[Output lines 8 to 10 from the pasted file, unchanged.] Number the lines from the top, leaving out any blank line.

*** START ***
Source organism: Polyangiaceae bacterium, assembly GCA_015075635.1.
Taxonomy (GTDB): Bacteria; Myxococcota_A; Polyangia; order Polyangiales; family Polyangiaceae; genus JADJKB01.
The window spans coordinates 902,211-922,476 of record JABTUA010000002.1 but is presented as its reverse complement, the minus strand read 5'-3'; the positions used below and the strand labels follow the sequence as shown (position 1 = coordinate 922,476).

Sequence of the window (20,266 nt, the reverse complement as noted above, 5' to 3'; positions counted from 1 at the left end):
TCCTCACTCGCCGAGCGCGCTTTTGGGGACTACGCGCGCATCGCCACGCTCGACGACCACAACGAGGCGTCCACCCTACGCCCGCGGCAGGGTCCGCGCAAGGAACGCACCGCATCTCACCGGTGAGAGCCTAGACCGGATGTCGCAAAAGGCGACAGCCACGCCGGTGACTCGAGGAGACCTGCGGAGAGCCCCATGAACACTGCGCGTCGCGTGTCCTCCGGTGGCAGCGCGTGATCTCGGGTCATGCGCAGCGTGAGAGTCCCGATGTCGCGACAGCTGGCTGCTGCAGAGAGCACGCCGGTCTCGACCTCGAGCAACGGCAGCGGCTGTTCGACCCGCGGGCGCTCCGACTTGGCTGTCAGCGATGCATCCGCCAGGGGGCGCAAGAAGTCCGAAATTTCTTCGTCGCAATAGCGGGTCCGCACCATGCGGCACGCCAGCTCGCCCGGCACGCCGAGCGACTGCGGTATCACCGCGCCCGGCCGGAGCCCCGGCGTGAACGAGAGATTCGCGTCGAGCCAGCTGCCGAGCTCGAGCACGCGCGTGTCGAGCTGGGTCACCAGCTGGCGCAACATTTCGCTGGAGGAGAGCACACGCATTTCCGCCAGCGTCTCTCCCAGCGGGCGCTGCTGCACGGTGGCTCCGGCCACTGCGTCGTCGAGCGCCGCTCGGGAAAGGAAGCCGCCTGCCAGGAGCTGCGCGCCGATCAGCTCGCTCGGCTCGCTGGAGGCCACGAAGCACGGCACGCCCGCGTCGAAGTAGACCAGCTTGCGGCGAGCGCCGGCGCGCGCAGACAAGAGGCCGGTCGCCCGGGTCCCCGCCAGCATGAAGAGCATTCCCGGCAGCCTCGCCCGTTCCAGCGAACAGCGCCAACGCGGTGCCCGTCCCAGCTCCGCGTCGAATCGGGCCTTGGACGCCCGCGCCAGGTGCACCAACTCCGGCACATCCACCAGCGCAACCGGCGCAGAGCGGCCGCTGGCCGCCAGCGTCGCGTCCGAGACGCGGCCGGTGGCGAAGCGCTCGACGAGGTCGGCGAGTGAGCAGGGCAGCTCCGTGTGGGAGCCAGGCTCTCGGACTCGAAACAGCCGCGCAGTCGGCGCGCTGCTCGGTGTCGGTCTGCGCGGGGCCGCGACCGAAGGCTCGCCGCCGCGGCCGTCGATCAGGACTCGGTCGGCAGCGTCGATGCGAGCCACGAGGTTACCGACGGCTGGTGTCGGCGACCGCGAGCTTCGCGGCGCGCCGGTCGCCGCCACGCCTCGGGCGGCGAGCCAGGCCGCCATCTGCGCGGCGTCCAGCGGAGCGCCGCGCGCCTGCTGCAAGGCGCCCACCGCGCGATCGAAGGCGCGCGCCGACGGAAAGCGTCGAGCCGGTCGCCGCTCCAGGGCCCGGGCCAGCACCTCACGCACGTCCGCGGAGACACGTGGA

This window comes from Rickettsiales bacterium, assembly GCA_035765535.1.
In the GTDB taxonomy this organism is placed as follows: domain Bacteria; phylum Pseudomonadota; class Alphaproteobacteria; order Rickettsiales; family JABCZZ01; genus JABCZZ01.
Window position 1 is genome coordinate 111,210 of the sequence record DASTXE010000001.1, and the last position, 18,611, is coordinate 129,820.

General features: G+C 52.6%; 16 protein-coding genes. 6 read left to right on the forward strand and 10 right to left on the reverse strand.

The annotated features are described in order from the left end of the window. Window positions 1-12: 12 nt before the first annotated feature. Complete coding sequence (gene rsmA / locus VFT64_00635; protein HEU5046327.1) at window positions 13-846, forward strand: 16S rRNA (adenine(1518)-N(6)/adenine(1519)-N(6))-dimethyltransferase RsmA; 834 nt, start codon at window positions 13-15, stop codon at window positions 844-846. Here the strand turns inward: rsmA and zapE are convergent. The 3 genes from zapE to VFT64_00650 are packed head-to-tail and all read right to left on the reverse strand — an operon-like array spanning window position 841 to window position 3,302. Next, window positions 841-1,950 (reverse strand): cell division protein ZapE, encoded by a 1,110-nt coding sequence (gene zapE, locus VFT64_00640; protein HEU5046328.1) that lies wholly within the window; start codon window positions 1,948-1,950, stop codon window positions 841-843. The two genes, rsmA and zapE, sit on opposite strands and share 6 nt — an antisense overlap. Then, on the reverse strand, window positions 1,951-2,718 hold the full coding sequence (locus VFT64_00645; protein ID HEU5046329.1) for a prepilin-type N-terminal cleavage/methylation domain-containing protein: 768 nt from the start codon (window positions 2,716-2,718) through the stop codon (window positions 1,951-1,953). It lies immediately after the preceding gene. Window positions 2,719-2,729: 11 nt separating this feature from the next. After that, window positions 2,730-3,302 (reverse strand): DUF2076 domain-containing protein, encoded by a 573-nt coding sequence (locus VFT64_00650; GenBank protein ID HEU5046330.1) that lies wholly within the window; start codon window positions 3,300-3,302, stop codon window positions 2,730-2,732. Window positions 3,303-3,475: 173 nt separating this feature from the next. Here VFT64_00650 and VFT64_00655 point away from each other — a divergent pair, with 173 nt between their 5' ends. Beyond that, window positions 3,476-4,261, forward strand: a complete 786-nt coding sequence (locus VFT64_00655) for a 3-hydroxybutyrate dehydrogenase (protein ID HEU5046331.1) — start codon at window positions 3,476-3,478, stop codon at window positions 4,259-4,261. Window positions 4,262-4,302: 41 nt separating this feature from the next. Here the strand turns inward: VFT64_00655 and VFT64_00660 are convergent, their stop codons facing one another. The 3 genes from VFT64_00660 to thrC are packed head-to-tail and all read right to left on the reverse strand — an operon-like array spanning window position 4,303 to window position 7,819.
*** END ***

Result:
Window position 1 is genome coordinate 111,210 of the sequence record DASTXE010000001.1, and the last position, 18,611, is coordinate 129,820.

General features: G+C 52.6%; 16 protein-coding genes. 6 read left to right on the forward strand and 10 right to left on the reverse strand.

The annotated features are described in order from the left end of the window. Window positions 1-12: 12 nt before the first annotated feature. Complete coding sequence (gene rsmA / locus VFT64_00635; protein HEU5046327.1) at window positions 13-846, forward strand: 16S rRNA (adenine(1518)-N(6)/adenine(1519)-N(6))-dimethyltransferase RsmA; 834 nt, start codon at window positions 13-15, stop codon at window positions 844-846. Here the strand turns inward: rsmA and zapE are convergent. The 3 genes from zapE to VFT64_00650 are packed head-to-tail and all read right to left on the reverse strand — an operon-like array spanning window position 841 to window position 3,302. Next, window positions 841-1,950 (reverse strand): cell division protein ZapE, encoded by a 1,110-nt coding sequence (gene zapE, locus VFT64_00640; protein HEU5046328.1) that lies wholly within the window; start codon window positions 1,948-1,950, stop codon window positions 841-843. The two genes, rsmA and zapE, sit on opposite strands and share 6 nt — an antisense overlap. Then, on the reverse strand, window positions 1,951-2,718 hold the full coding sequence (locus VFT64_00645; protein ID HEU5046329.1) for a prepilin-type N-terminal cleavage/methylation domain-containing protein: 768 nt from the start codon (window positions 2,716-2,718) through the stop codon (window positions 1,951-1,953). It lies immediately after the preceding gene. Window positions 2,719-2,729: 11 nt separating this feature from the next. After that, window positions 2,730-3,302 (reverse strand): DUF2076 domain-containing protein, encoded by a 573-nt coding sequence (locus VFT64_00650; GenBank protein ID HEU5046330.1) that lies wholly within the window; start codon window positions 3,300-3,302, stop codon window positions 2,730-2,732. Window positions 3,303-3,475: 173 nt separating this feature from the next. Here VFT64_00650 and VFT64_00655 point away from each other — a divergent pair, with 173 nt between their 5' ends. Beyond that, window positions 3,476-4,261, forward strand: a complete 786-nt coding sequence (locus VFT64_00655) for a 3-hydroxybutyrate dehydrogenase (protein ID HEU5046331.1) — start codon at window positions 3,476-3,478, stop codon at window positions 4,259-4,261. Window positions 4,262-4,302: 41 nt separating this feature from the next. Here the strand turns inward: VFT64_00655 and VFT64_00660 are convergent, their stop codons facing one another. The 3 genes from VFT64_00660 to thrC are packed head-to-tail and all read right to left on the reverse strand — an operon-like array spanning window position 4,303 to window position 7,819.